Fight back, and the child dies. Pankraz takes the beating of the minions he so easily swat aside before, and you, the player, are forced to watch his plentiful amount of health slowly whittle down in battle. Eventually, the father falls. Before the final blow is struck, though, he calls out to his son…
Son… Can… you hear me…? I must… I must tell you…Your mother… She’s… still alive… Keep… Keep looking for… your mo–
Ladja abruptly cuts Pankraz off with a fireball, cruelly sending your father to the afterlife. It is always so beautiful a thing to see the parent’s love for the child! He takes you and the young prince away to become slaves for the creation of his evil shrine, while the poor sabertooth kitten wakes up alone. He walks to the charred floor where Pankraz once once stood, and lets out a sad, lonely howl…
…Ten years pass…
…But the son has not given up hope. Even with the years of hardship, he and the matured prince bide their time, waiting for the moment that they can escape. For Harry, that means returning home and honoring his father’s wish to be king; for you, that’s to keep searching for your mother, whom your father claimed was still alive.
Okay, that’s the end of spoiler town. That’s only in the prologue, by the way, and that’s an emotionally driven five to eight hours or so. There’s plenty more both heart-wrenching and heart-lifting moments to be found within Hand of the Heavenly Bride, but I’ll leave the rest for you to play.
What really, really drives the narrative home for Dragon Quest V though isn’t the content of the plot itself, but rather how it is presented. All that I typed above is the type of thing that’s typically relegated to a character’s backstory in RPGs. Yes, you hear about how your father died to an evil sorcerer, and the hardships the main character face, but in Dragon Quest V you experience this first hand. You see in battle how amazing your father is; you actually go on adventures first hand, including your budding friendship with Bianca; you watch first hand as Pankraz if slowly beaten down by his enemies. It makes not for a story, but for an experience, and one that sticks with the player in ways that I cannot convey properly in words, even though I tried above.
Indeed, Dragon Quest V does not have long, drawn out cutscenes full of exposition and explanation. It relies on implication from both the story and in-game mechanics. That’s not to say that nothing’s ever explained, but most of the explanation is short and to the point, and if you want more information, you can always hit up the local NPCs for more information.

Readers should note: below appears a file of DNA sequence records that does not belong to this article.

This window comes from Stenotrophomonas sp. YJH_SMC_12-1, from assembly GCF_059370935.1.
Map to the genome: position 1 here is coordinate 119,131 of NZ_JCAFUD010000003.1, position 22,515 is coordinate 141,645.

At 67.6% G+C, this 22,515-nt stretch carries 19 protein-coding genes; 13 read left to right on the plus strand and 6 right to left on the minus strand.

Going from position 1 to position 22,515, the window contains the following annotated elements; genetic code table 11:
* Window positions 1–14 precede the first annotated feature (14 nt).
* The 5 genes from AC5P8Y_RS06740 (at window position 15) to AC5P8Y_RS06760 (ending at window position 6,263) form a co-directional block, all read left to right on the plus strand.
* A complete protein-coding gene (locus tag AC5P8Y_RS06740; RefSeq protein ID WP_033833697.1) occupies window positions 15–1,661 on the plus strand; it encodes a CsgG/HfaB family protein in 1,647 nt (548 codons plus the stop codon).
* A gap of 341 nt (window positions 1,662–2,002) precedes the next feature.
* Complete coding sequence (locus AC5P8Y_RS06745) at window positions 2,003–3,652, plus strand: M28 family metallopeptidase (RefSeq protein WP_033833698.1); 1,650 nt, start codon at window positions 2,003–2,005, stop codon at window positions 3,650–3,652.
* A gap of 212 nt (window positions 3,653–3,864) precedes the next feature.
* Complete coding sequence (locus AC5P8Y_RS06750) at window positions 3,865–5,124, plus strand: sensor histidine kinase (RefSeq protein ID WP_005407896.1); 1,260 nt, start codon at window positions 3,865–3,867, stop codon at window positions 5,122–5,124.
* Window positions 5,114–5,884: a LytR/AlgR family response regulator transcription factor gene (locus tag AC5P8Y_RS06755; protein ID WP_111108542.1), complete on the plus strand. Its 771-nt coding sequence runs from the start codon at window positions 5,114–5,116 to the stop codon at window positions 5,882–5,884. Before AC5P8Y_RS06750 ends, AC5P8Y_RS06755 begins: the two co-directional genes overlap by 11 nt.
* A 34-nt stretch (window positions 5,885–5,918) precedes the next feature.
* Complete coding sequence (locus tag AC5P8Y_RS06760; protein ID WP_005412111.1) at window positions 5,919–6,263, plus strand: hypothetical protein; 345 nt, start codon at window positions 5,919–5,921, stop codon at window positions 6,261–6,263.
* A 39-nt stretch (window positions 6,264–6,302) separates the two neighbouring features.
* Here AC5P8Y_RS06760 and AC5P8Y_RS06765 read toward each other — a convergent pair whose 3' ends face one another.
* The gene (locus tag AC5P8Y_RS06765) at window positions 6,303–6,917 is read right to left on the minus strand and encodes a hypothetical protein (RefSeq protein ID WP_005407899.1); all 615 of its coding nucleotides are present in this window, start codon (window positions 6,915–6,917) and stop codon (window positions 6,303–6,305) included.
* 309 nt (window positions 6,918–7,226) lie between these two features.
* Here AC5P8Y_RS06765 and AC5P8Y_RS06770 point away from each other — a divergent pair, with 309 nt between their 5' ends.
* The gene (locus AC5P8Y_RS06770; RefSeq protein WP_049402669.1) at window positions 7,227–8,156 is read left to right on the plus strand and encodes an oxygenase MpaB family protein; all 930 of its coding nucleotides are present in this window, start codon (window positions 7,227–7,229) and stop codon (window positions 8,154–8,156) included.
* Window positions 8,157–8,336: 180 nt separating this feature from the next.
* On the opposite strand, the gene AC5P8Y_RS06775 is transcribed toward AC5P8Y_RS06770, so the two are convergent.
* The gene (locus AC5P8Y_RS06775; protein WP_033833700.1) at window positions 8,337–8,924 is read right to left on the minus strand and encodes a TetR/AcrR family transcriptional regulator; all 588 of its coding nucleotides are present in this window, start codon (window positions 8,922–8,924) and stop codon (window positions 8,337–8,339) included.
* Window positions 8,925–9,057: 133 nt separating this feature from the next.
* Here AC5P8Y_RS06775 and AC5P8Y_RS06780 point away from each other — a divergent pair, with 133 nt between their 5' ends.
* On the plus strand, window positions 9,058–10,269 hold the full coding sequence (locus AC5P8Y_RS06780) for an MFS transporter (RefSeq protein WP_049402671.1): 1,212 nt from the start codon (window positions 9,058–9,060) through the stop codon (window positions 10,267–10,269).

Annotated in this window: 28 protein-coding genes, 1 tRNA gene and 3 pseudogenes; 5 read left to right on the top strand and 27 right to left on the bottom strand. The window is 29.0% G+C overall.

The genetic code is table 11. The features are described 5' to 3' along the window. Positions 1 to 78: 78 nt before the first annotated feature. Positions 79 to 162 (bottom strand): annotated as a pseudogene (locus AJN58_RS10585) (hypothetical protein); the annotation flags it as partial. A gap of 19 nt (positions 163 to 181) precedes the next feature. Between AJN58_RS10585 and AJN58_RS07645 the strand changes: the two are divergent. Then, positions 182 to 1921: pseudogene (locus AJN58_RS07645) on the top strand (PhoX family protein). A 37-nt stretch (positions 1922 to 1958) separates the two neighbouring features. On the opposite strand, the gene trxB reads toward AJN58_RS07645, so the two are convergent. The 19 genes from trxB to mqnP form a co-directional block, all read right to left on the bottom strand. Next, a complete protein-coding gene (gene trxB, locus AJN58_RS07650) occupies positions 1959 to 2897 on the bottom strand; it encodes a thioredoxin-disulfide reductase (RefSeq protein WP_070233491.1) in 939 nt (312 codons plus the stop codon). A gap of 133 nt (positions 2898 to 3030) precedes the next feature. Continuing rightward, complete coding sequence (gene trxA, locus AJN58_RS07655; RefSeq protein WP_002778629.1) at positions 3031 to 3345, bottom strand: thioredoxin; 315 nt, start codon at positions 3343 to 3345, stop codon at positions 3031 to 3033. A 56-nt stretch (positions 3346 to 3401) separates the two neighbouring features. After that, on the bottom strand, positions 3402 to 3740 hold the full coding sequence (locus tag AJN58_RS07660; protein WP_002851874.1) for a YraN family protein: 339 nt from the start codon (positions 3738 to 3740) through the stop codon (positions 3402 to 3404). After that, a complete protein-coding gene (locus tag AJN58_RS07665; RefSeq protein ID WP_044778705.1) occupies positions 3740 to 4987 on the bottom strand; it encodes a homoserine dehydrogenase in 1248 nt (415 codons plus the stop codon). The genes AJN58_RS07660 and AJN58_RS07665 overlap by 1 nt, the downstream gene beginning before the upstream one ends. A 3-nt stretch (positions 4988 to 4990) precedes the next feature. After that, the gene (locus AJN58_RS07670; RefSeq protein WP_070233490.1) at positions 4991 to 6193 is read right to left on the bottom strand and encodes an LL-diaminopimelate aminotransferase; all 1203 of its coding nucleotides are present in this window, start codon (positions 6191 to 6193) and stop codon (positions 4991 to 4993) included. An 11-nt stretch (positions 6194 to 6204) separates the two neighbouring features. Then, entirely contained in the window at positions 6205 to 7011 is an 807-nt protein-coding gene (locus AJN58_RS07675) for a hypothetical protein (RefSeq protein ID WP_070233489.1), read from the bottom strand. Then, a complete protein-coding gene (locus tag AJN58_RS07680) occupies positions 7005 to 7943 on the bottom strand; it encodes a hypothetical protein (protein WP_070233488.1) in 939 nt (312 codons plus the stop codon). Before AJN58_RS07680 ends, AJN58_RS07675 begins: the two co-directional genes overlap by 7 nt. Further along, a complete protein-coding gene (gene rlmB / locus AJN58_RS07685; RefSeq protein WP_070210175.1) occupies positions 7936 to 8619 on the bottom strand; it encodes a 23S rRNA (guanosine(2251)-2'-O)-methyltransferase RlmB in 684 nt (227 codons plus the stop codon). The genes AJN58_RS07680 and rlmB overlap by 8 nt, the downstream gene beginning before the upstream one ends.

…Actually, that’s another neat thing about Hand of the Heavenly Bride’s narrative: Since there are a few time skips in the game, you can go and talk to NPCs, and see that their lives have actually changed with the times. In some cases, that’s merely just them talking about more current events, but in other cases you see some drastic changes. Characters get married, have children and families of their own, all before your eyes. It really helps to drive those time skips home, because in all the cases these skips happen, you’re legitimately missing out on time in the world, for whatever reason that may be. The world keeps turning, so they say, and while the main character is still on his quest, other people are living their lives and fulfilling (or failing at) their dreams. It’s something that’s very easy to forget when the focus is on the main character, but Dragon Quest V manages to bring even that into a wonderful perspective.
I… suppose I should talk about something other than the story. The game’s subtitle gives hint to another important aspect to the title: At one point, you’ll have to decide which one of three (only two in the original version) lovely ladies to wed. Other than the obvious plot purposes, you’re also essentially which of these somewhat different party members you really want. You can’t have all three, obviously, and while no one potential bride is balanced in such a way that it’s obviously better to choose her (…in a gameplay sense at least…), each bride plays a bit differently, and has effects on a couple other aspects of the gameplay later on. It’s neat, and it really makes even replays worthwhile just to see how both gameplay and scenes play out differently with the other wives in tow.
Other than that, it’s a relatively normal Dragon Quest game. Battles are rigidly turn-based, random encounters are abound, and you carry your extra party members about in a wagon, including your monster buddies.
Aw, just look at them maim and murder.
Oh wait, I forgot about them, didn’t I? As evident by the sabertooth kitten’s introduction in the prologue, the hero can recruit monsters into his ranks to fight alongside him. This is especially helpful early on, as since you’re setting out alone it’s helpful to have another party member to take and give hits. This is actually the first Dragon Quest game in the series to do so, and is said to have helped inspire the spin-off Dragon Quest Monsters series… although, don’t quote me on that. I believe I read that somewhere, but alas I cannot find the source.
Honestly, after a point, the monster recruiting is sort of downplayed, as you’ll eventually get more than enough human characters to fill out your ranks. But, it’s still a nice touch, even if it wasn’t quite a top tier gameplay mechanic.
Dragon Quest V manages to do something its series peers cannot: Create an emotional, touching plotline that is more than worth experiencing. Of course, there’s also that classic Dragon Quest touch, wherein the older, more tried and true RPG tropes are welcome when even the series itself has turned its back on them.
Seriously, if you have a DS and can even tolerate RPGs, you have to pick this game up. It’s a wonderful experience that still costs less than the average new console release.